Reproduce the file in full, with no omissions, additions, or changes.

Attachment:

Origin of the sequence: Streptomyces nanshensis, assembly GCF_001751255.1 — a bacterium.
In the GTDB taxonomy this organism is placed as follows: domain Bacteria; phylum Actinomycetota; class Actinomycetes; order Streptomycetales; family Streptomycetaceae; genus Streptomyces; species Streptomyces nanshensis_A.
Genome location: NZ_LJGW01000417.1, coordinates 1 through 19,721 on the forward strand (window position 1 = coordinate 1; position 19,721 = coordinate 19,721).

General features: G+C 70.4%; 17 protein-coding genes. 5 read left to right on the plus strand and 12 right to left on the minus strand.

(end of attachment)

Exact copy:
Origin of the sequence: Streptomyces nanshensis, assembly GCF_001751255.1 — a bacterium.
In the GTDB taxonomy this organism is placed as follows: domain Bacteria; phylum Actinomycetota; class Actinomycetes; order Streptomycetales; family Streptomycetaceae; genus Streptomyces; species Streptomyces nanshensis_A.
Genome location: NZ_LJGW01000417.1, coordinates 1 through 19,721 on the forward strand (window position 1 = coordinate 1; position 19,721 = coordinate 19,721).

General features: G+C 70.4%; 17 protein-coding genes. 5 read left to right on the plus strand and 12 right to left on the minus strand.